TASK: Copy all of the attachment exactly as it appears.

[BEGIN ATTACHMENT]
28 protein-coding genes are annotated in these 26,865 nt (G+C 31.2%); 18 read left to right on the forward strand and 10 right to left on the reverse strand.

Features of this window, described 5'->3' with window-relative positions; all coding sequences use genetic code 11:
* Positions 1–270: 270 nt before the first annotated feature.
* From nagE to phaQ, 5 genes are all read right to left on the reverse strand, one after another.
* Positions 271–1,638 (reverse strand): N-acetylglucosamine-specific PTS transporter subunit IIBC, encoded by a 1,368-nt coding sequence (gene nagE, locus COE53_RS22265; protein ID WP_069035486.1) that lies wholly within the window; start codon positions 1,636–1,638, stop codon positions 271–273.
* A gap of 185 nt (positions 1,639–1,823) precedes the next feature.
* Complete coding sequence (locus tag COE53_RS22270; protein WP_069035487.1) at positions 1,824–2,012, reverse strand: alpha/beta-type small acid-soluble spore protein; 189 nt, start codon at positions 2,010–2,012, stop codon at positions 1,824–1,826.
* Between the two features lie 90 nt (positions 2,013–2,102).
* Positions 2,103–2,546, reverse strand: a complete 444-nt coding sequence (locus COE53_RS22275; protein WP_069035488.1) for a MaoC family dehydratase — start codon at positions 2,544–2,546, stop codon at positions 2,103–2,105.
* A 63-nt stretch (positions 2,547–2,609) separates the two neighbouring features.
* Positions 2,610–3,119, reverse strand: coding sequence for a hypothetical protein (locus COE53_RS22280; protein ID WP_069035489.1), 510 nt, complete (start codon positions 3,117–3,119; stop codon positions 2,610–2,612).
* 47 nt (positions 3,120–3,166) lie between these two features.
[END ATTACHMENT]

28 protein-coding genes are annotated in these 26,865 nt (G+C 31.2%); 18 read left to right on the forward strand and 10 right to left on the reverse strand.

Features of this window, described 5'->3' with window-relative positions; all coding sequences use genetic code 11:
* Positions 1–270: 270 nt before the first annotated feature.
* From nagE to phaQ, 5 genes are all read right to left on the reverse strand, one after another.
* Positions 271–1,638 (reverse strand): N-acetylglucosamine-specific PTS transporter subunit IIBC, encoded by a 1,368-nt coding sequence (gene nagE, locus COE53_RS22265; protein ID WP_069035486.1) that lies wholly within the window; start codon positions 1,636–1,638, stop codon positions 271–273.
* A gap of 185 nt (positions 1,639–1,823) precedes the next feature.
* Complete coding sequence (locus tag COE53_RS22270; protein WP_069035487.1) at positions 1,824–2,012, reverse strand: alpha/beta-type small acid-soluble spore protein; 189 nt, start codon at positions 2,010–2,012, stop codon at positions 1,824–1,826.
* Between the two features lie 90 nt (positions 2,013–2,102).
* Positions 2,103–2,546, reverse strand: a complete 444-nt coding sequence (locus COE53_RS22275; protein WP_069035488.1) for a MaoC family dehydratase — start codon at positions 2,544–2,546, stop codon at positions 2,103–2,105.
* A 63-nt stretch (positions 2,547–2,609) separates the two neighbouring features.
* Positions 2,610–3,119, reverse strand: coding sequence for a hypothetical protein (locus COE53_RS22280; protein ID WP_069035489.1), 510 nt, complete (start codon positions 3,117–3,119; stop codon positions 2,610–2,612).
* 47 nt (positions 3,120–3,166) lie between these two features.